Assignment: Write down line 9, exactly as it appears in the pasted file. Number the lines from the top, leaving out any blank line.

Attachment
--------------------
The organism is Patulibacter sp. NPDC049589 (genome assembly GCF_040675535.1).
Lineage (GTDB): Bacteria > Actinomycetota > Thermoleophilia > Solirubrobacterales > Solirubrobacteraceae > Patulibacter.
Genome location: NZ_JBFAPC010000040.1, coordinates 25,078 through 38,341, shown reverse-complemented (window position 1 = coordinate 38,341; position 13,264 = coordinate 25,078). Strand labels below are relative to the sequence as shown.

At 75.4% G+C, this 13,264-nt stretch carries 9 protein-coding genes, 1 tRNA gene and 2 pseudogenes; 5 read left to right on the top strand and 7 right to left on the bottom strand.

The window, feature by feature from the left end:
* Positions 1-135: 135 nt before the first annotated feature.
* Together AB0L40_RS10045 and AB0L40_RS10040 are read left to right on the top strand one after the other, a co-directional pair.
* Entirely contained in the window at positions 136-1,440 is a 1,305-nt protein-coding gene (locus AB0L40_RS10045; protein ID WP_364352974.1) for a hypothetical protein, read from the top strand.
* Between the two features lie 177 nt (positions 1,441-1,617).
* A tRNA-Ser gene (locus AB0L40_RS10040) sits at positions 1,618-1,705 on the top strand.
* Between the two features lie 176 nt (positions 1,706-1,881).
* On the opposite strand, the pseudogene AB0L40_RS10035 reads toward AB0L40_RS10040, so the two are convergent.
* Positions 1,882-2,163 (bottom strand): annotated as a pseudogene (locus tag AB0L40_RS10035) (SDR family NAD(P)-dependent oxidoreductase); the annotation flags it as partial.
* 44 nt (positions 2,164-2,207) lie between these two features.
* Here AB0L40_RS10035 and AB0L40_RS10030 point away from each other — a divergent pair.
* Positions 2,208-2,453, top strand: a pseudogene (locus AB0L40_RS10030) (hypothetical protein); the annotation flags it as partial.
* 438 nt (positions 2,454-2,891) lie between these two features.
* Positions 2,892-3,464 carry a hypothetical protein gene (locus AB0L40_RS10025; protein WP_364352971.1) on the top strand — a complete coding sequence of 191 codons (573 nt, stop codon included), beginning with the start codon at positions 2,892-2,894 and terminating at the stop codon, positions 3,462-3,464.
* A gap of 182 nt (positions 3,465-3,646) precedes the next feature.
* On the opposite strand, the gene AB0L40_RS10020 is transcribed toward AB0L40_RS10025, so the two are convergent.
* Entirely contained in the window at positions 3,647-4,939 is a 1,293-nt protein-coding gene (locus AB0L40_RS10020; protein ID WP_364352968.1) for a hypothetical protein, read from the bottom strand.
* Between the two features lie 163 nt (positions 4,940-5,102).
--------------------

* Between the two features lie 177 nt (positions 1,441-1,617).